On Sunday May 7th I am organizing a state wide Prayers for Suicide Prevention-NH. I am respectfully asking that on this day you ask your congregation to say a prayer for those suffering from depression and contemplating suicide. We want our brothers and sisters to know that they are loved. The 2nd leading cause of death amongst NH children 10 to 14 years old is suicide. Every 70 minutes in America a veteran has committed suicide. I’m asking your congregation to pray that this trend will stop.
A little known fact: Spring time has the highest rate of suicide deaths in America, not the holidays….spring time, thus the timing of this prayer outreach.
This is a grassroots effort primarily through social media and a statewide network of friends. Myself or one of my friend will be calling you and asking for you to participate. We will continue through a media push to hopefully have 100 churches and 20,000 people praying to end suicide.
Please join us as a prayer partner. There is no guideline about howyou address this issue with your congregation. You can develop a whole sermon or simply when taking prayer requests talk about the statewide moment of prayer and add it to list of prayer recipients that day. We will be posting updates through Twitter (@prevsuicideNH), Facebook (Prayers for Suicide Prevention NH) and email. I am also very open to suggestions! Although not required, Prayer Partners are asked to sign up through Eventbrite (eventbrite.com/e/32056399554) for immediate updates and to keep track of our partners.
Manchester, New Hampshire has had 40 Days for Life campaigns since 2009. There’s a leadership team behind each campaign, handling administrative and organizational details. Without a team, there’s no campaign.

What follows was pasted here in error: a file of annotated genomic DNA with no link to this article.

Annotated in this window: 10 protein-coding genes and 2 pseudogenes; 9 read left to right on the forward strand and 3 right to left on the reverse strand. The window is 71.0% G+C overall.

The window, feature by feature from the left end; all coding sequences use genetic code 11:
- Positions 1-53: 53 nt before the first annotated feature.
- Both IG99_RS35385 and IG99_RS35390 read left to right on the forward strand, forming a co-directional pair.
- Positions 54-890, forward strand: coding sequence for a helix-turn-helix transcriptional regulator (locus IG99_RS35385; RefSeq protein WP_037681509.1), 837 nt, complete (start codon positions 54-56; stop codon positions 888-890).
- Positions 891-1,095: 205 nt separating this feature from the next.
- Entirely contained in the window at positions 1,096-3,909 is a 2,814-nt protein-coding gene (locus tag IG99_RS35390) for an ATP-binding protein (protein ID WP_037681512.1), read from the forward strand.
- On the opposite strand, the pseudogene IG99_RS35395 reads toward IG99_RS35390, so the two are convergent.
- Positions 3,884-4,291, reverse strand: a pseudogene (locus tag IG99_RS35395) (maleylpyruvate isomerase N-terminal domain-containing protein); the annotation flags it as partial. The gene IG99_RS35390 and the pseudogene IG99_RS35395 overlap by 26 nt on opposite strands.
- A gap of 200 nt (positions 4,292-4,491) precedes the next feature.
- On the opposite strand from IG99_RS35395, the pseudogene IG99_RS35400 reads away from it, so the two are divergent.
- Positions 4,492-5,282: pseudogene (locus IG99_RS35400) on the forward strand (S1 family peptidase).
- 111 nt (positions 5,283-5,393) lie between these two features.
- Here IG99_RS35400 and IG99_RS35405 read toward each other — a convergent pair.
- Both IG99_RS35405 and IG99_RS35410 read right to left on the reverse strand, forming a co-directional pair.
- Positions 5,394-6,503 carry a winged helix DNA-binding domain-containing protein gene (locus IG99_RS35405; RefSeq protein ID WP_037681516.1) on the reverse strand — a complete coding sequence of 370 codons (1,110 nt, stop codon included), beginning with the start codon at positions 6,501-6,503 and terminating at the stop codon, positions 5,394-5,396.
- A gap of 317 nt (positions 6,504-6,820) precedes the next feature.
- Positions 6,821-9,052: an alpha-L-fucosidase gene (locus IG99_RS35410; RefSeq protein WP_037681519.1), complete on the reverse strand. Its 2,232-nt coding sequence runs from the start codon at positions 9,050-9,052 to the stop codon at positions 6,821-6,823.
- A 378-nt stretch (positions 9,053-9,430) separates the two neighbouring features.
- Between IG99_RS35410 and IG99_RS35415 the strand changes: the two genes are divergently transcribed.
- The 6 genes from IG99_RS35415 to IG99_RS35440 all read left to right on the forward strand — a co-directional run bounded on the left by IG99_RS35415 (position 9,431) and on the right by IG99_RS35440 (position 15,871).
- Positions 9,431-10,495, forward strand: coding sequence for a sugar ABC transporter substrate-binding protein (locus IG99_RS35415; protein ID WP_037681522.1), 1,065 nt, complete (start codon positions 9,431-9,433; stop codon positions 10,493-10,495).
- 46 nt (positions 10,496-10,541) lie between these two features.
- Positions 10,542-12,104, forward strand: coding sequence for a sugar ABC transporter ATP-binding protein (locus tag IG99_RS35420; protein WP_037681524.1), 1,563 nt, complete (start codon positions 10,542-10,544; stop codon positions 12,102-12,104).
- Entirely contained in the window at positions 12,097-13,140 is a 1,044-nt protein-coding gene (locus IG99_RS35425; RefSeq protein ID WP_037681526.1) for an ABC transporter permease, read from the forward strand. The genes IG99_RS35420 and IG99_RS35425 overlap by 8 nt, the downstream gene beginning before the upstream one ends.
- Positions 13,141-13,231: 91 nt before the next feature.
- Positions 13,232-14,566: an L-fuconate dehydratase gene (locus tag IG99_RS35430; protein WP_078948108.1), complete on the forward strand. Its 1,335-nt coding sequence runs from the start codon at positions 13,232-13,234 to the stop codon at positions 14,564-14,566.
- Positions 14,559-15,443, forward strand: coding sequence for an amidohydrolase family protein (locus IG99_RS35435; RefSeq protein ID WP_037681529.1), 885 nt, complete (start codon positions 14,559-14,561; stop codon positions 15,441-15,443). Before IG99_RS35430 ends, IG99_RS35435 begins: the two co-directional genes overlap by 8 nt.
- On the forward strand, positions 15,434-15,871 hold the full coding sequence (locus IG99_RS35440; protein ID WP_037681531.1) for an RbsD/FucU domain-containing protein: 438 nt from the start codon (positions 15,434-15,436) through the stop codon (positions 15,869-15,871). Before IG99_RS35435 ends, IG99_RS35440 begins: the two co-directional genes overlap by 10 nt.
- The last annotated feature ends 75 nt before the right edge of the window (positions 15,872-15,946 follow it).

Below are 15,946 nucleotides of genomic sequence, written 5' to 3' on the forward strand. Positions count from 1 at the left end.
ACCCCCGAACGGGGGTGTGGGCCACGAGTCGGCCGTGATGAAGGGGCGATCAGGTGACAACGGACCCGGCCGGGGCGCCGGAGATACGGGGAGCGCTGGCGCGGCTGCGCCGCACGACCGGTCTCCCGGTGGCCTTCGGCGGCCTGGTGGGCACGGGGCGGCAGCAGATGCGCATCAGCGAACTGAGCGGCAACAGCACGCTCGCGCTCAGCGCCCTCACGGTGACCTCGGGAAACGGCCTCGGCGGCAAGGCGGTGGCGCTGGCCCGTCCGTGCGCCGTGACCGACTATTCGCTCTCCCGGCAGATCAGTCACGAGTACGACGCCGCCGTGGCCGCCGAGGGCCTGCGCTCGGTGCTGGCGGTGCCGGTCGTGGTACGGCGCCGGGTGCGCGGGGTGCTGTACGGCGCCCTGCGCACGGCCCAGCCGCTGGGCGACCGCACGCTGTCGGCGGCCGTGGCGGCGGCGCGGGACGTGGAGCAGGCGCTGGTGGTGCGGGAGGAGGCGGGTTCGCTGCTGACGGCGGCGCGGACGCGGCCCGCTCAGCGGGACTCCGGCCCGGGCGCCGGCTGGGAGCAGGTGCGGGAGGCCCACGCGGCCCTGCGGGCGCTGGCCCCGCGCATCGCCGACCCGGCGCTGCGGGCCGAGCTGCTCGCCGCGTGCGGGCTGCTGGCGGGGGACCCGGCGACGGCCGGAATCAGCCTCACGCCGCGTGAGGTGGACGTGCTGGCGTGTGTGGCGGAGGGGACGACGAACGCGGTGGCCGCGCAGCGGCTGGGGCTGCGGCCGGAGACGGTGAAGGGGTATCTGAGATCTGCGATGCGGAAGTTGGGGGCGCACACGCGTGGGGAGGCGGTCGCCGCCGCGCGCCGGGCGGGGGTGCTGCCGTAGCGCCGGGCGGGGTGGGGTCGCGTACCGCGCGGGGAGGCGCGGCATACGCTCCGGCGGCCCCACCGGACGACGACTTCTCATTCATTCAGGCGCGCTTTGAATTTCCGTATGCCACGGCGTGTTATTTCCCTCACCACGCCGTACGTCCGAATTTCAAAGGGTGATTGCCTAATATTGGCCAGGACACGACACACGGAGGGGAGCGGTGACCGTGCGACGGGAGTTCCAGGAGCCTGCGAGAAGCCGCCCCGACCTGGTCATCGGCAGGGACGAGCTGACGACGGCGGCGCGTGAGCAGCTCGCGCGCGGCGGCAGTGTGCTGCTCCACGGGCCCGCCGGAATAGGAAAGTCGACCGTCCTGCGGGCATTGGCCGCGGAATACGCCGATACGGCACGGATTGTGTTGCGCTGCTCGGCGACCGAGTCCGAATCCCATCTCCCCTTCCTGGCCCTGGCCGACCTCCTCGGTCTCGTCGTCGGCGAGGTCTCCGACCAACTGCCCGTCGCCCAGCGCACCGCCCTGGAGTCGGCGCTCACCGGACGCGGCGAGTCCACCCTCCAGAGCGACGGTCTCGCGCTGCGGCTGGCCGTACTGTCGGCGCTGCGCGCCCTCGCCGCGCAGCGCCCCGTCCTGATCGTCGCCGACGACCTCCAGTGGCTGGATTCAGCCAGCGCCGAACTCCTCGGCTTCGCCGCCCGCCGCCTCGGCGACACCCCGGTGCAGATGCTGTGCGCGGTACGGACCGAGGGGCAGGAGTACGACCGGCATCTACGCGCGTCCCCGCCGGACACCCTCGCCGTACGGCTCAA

Now’s the time for leadership to assemble for next spring’s campaign. Veterans from the current team are stepping down. They’re appealing for replacements who are willing to make a commitment by December 20. In the words of Stephen and Beth Scaer of the Manchester 40DFL team, “Shepherds Wanted.” They recently sent out this message.
Dear friends in Christ:
Thank you for another successful 40 Days for Life campaign. 80 people participated in the vigil, covering 156 hours. Approximately 45 came to the opening rally, 40 Days United bus rally, and Jericho march and 35 attended our closing candlelight vigil. And most important of all, during the campaign two abortion-minded mothers changed their minds and chose life for their babies!
After years of yeoman’s work on 40 Days for Life, Joan is stepping down from the leadership team to focus on her other ministries. Although we are willing to continue organizing events, coordinating the vigil calendar, and preparing the newsletter, we need fresh leadership in order to launch a successful Lent campaign.
If the Holy Spirit is calling you to this life-saving work, or you have any questions, please email us at firstname.lastname@example.org or call Beth at (978) 226-3240.
This is not an appeal for people to cover vigil hours in the next campaign – that will come later. Today’s appeal is for people to join leadership. The Scaers would love to hear from potential volunteers by December 20.
(This post is adapted from my remarks at the Winter 2016 midpoint rally at 40 Days for Life in Greenland, New Hampshire, where I was treated to hope and faith in action. Photos are by Don Mudge and are used with his permission.)
40 Days for Life campaigns ebb and flow from one year to the next. Since New Hampshire groups first brought 40 Days for Life home, we’ve seen campaigns with action in three cities and other campaigns with action in only one. We’ve been at events with plenty of other people, and we’ve also seen days when the vigil calendar has more blanks than signups. Perhaps your vigil hours are spent on the sidewalk alone, as I spend many of mine.
Then I read the daily email updates from the national 40 Days for Life team. Each update features two or three cities where 40DFL campaigns are taking place. I see photos of large groups and stories of abortion facilities that have closed down. Big stories, big accomplishments.
I get caught up in that. I wish I were doing big things, too. At that point, I need to remember two things: first, 40 Days for Life is about “we,” not “I;” second, that being pro-life is primarily about little things, not big ones.